Given her journalist background, it is disappointing that Rachel Stewart did not use those skills to look at the genesis of TERF as an acronym for Trans Exclusionary Radical Feminists.
It was coined by a radical feminist, Viv Smythe, in 2008, purely in order to distinguish between trans supportive or trans neutral radical feminists and those who wished to exclude trans women from their feminism.
Viv Smythe said "It was meant to be a deliberately technically neutral description of an activist grouping." Perhaps the reason the term is seen as a slur or "pejorative" today is because of what it stands for. A belief that denies trans women their basic human rights – to be who they are.
Certainly in August this year Rachel Stewart was happy to acknowledge that she was a TERF when she tweeted: "If holding "transgender exclusionary beliefs"" means I don't accept that a man in a dress with a penis is a woman, then I guess I'm that new 4-letter acronym I just learned the other day."
Despite her protestations, Rachel Stewart is trans exclusionary and has signed the Speak Up For Women letter sent to all MPs opposing the proposed changes to the Births Deaths Marriages and Relationships Registration Act on the basis that in some way her rights as a cis woman are diminished.
While she happily points out that she falls under the "L" in LGBTIQ+ (sic) she ignores those who fall under the "T". Trans are undeniably members of our Rainbow community and are undeniably one of the most marginalised groups within our community.
Conveniently, Rachel Stewart has moved from her self descriptor of TERF in August to describing herself as a "gender critical feminist".
Actually they are the same thing. They exclude trans women in their definition of women and deny them the right to identify as such – you can't get more trans exclusionary than that.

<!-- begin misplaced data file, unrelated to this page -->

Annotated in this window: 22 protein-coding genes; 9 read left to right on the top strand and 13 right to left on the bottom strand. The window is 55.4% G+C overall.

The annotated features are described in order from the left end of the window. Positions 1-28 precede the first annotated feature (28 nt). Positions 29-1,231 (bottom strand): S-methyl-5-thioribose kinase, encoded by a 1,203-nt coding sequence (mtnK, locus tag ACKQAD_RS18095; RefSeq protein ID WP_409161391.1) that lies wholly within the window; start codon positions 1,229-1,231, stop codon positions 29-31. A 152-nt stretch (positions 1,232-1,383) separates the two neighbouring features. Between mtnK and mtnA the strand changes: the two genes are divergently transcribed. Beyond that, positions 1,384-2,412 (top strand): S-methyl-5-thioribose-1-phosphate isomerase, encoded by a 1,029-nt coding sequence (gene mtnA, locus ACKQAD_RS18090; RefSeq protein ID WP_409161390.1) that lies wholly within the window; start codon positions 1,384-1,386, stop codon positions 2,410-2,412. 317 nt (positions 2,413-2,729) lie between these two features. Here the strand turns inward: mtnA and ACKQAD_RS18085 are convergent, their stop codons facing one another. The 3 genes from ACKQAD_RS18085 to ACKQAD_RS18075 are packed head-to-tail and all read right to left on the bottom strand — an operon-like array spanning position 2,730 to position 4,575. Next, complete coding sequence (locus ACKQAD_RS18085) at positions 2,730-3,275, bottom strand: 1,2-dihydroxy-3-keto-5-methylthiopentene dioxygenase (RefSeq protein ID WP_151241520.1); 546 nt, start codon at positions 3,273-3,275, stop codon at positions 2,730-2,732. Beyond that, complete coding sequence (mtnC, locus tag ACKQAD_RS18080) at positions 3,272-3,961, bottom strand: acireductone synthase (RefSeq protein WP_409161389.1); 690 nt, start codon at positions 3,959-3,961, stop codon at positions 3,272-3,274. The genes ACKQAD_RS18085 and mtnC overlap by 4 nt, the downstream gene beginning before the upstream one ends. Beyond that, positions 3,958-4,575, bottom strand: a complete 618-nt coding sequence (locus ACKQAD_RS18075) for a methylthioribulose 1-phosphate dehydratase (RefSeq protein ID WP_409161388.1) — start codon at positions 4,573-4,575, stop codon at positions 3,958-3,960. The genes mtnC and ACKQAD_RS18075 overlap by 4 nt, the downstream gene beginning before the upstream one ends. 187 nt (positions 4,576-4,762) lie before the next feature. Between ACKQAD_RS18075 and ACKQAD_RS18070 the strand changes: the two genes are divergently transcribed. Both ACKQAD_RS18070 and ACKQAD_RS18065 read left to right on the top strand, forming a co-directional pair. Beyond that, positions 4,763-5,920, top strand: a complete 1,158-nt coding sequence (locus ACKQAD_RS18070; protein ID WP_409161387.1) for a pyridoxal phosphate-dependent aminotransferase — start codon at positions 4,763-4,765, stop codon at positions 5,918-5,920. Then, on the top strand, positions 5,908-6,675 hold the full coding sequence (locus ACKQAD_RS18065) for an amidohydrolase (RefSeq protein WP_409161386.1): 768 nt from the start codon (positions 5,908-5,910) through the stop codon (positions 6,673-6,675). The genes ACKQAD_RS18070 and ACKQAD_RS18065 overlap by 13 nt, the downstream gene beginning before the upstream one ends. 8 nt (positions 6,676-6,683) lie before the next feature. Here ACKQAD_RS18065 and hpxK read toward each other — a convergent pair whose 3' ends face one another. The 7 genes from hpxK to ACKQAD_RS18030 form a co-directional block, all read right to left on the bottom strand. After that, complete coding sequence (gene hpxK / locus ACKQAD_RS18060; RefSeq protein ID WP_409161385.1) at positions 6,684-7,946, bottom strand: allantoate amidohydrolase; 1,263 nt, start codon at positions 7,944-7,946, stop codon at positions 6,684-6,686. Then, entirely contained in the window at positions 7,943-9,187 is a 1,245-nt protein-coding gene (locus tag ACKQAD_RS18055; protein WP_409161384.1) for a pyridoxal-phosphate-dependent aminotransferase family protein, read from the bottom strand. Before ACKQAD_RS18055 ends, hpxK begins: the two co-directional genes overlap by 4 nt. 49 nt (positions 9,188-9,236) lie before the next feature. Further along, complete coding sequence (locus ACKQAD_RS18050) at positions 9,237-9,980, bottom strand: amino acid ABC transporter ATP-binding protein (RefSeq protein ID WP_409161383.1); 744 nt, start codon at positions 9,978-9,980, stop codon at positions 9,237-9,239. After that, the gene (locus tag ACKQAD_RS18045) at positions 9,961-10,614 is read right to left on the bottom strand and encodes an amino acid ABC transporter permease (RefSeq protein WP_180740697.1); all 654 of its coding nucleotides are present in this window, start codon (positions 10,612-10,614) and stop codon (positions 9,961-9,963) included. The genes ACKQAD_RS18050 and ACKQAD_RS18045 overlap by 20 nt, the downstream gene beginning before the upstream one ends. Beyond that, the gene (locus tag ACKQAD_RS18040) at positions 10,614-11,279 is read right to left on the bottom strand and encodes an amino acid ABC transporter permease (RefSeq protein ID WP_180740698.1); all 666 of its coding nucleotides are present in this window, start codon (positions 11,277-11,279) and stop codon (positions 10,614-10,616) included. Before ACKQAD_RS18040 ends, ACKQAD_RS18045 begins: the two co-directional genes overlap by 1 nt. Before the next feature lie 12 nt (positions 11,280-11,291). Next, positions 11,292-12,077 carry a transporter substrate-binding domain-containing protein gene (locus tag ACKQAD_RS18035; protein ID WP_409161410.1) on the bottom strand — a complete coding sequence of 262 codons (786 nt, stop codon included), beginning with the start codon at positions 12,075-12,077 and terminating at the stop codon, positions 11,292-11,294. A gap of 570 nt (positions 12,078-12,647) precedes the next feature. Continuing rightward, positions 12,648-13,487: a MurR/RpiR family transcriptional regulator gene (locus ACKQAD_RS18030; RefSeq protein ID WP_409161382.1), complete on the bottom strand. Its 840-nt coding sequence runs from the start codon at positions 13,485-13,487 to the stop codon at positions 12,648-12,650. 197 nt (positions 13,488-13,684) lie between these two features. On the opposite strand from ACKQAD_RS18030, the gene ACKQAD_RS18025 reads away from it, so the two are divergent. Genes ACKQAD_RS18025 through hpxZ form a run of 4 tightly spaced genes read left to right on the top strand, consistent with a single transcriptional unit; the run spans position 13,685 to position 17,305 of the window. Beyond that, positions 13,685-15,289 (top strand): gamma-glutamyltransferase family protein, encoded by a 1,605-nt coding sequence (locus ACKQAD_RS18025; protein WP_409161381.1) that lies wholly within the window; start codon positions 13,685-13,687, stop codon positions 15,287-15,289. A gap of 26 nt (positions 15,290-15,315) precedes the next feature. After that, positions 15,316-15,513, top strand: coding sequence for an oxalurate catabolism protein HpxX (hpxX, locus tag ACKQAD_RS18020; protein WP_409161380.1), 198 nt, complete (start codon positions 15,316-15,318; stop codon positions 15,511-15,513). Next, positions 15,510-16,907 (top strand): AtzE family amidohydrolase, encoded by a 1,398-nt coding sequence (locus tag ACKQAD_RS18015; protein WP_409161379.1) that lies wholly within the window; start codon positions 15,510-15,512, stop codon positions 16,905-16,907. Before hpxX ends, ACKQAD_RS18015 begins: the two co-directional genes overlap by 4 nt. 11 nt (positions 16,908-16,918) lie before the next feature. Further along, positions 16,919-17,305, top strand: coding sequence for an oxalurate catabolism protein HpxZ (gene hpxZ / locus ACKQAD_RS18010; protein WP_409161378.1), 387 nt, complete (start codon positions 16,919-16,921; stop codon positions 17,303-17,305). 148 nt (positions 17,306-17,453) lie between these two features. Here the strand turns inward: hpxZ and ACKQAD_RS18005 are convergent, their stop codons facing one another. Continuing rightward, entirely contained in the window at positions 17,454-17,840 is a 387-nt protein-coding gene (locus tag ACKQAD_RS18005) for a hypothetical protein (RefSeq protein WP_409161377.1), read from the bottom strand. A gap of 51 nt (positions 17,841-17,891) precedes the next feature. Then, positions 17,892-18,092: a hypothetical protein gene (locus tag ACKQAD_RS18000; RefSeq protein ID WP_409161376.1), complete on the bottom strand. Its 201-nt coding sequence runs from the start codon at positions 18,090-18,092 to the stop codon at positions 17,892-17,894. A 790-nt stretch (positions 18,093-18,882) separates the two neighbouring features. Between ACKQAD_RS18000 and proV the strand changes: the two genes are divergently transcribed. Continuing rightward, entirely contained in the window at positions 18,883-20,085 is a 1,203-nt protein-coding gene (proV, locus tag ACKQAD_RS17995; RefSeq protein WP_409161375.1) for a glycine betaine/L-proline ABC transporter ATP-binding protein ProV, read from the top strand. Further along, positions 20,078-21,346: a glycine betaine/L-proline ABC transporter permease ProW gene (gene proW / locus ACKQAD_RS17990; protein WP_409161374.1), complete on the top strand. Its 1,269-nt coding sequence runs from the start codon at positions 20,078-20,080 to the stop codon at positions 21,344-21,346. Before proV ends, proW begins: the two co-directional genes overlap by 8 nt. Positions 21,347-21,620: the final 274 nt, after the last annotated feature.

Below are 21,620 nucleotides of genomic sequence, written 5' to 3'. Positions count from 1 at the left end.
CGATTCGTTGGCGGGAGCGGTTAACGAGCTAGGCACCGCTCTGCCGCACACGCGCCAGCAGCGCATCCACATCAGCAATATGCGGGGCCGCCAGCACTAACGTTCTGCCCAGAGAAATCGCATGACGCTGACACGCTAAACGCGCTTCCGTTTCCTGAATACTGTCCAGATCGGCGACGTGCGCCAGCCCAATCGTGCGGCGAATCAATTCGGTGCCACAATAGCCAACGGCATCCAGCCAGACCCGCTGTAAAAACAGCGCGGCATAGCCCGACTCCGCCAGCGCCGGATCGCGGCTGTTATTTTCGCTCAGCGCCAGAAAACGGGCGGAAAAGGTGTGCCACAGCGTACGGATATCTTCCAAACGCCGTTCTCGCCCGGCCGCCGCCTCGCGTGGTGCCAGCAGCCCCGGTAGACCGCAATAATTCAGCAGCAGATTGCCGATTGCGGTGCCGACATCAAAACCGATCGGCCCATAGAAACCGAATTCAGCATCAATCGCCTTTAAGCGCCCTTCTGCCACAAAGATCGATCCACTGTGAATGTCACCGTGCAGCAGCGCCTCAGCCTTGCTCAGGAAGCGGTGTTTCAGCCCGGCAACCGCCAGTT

What Rachel Stewart and those involved in "Speak Up For Women" are advocating is entirely consistent with recent moves by Donald Trump in the US to define sex as determined at or by birth and based on the gender a person is born into.
Civil rights protections for transgender will be lost along with recognition of gender identity.
While that is ultimately what Speak Up For Women and Rachel Stewart want here in New Zealand, I despair that as we make steps toward greater trans visibility, campaigns like these undermine the work done and give messages to our trans whanau that will have detrimental consequences for our trans community, and particularly trans youth.
All as a result of a small, but vocal group, that considers themselves more important than a group that is the most oppressed, marginalised and dehumanised, suffers some of the highest levels of sexual and physical violence and our trans youth are five times more likely to attempt suicide.
I don't accept that Rachel Stewart believes trans people deserve human rights.
Her actions and writings belie that. Trans rights are human rights.
That is the position in the Universal Declaration of Human Rights. And being called a TERF is not disrespectful. Denying the "T" in LGBTIQ+ is. And it is that much harder to accept when transphobia like this comes from within our community.
While Rachel Stewart makes light of the possibility of her participating in the Pride Parade, an activity that is apparently anathema to her, she misses the point that she is doing so because of her perceived entitlement to deny the rights of our trans community.
And therein lies a fundamental problem. How can you possibly participate in a celebration of the Rainbow community when you perpetuate negative and exclusionary views about a whole section of that community?
Speak Up For Women is modelled on the UK group "Woman's Place UK" with remarkably similar wording of their demands on both websites.
A small group opposing similar legislation in the UK disrupted the London Pride Parade this year, making trans participants in the Parade very uncomfortable and feeling defeated.
The following day there was one suicide in a country where 48% of transgender people have attempted suicide.
Let's not forget Pride Parades go back to Stonewall and those riots in 1969 have been recorded as started by three women of colour – Stormie DeLarverie, a butch lesbian and Marsha P Johnson and Sylvia Rivera – two trans women. And they did it for all of us.